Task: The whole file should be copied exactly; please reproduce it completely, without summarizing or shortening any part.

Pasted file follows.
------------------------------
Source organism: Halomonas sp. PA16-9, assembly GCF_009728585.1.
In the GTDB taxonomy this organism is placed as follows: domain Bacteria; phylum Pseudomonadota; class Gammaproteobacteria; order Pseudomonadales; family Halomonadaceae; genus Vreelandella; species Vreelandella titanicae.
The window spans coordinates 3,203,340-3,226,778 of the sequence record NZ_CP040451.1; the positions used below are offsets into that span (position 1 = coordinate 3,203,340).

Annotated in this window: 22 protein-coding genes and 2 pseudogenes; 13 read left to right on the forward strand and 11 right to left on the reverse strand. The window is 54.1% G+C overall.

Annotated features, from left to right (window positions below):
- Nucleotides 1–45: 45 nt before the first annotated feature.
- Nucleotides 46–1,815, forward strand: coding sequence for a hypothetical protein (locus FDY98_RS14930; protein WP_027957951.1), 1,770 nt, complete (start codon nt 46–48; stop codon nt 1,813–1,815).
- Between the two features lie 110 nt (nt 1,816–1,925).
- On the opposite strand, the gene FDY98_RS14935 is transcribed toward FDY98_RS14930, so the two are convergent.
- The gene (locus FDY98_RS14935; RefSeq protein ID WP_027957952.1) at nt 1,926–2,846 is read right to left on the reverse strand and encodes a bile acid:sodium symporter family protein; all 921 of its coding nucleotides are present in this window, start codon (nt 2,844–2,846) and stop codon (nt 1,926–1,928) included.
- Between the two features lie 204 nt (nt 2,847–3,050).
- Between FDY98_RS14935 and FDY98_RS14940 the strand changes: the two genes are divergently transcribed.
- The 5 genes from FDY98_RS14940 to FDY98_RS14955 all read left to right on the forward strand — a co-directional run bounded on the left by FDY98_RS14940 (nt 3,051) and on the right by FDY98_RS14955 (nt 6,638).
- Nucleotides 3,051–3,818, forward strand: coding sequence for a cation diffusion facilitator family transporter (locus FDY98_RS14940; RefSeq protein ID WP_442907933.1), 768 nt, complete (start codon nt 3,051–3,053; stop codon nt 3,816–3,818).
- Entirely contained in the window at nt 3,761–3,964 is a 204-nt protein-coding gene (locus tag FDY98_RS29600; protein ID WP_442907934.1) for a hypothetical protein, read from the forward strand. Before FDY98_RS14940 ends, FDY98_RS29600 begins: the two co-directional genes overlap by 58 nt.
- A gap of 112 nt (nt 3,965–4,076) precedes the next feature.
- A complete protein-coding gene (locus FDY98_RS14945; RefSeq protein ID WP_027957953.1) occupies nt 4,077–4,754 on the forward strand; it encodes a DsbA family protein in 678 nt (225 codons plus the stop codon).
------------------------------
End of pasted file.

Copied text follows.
Source organism: Halomonas sp. PA16-9, assembly GCF_009728585.1.
In the GTDB taxonomy this organism is placed as follows: domain Bacteria; phylum Pseudomonadota; class Gammaproteobacteria; order Pseudomonadales; family Halomonadaceae; genus Vreelandella; species Vreelandella titanicae.
The window spans coordinates 3,203,340-3,226,778 of the sequence record NZ_CP040451.1; the positions used below are offsets into that span (position 1 = coordinate 3,203,340).

Annotated in this window: 22 protein-coding genes and 2 pseudogenes; 13 read left to right on the forward strand and 11 right to left on the reverse strand. The window is 54.1% G+C overall.

Annotated features, from left to right (window positions below):
- Nucleotides 1–45: 45 nt before the first annotated feature.
- Nucleotides 46–1,815, forward strand: coding sequence for a hypothetical protein (locus FDY98_RS14930; protein WP_027957951.1), 1,770 nt, complete (start codon nt 46–48; stop codon nt 1,813–1,815).
- Between the two features lie 110 nt (nt 1,816–1,925).
- On the opposite strand, the gene FDY98_RS14935 is transcribed toward FDY98_RS14930, so the two are convergent.
- The gene (locus FDY98_RS14935; RefSeq protein ID WP_027957952.1) at nt 1,926–2,846 is read right to left on the reverse strand and encodes a bile acid:sodium symporter family protein; all 921 of its coding nucleotides are present in this window, start codon (nt 2,844–2,846) and stop codon (nt 1,926–1,928) included.
- Between the two features lie 204 nt (nt 2,847–3,050).
- Between FDY98_RS14935 and FDY98_RS14940 the strand changes: the two genes are divergently transcribed.
- The 5 genes from FDY98_RS14940 to FDY98_RS14955 all read left to right on the forward strand — a co-directional run bounded on the left by FDY98_RS14940 (nt 3,051) and on the right by FDY98_RS14955 (nt 6,638).
- Nucleotides 3,051–3,818, forward strand: coding sequence for a cation diffusion facilitator family transporter (locus FDY98_RS14940; RefSeq protein ID WP_442907933.1), 768 nt, complete (start codon nt 3,051–3,053; stop codon nt 3,816–3,818).
- Entirely contained in the window at nt 3,761–3,964 is a 204-nt protein-coding gene (locus tag FDY98_RS29600; protein ID WP_442907934.1) for a hypothetical protein, read from the forward strand. Before FDY98_RS14940 ends, FDY98_RS29600 begins: the two co-directional genes overlap by 58 nt.
- A gap of 112 nt (nt 3,965–4,076) precedes the next feature.
- A complete protein-coding gene (locus FDY98_RS14945; RefSeq protein ID WP_027957953.1) occupies nt 4,077–4,754 on the forward strand; it encodes a DsbA family protein in 678 nt (225 codons plus the stop codon).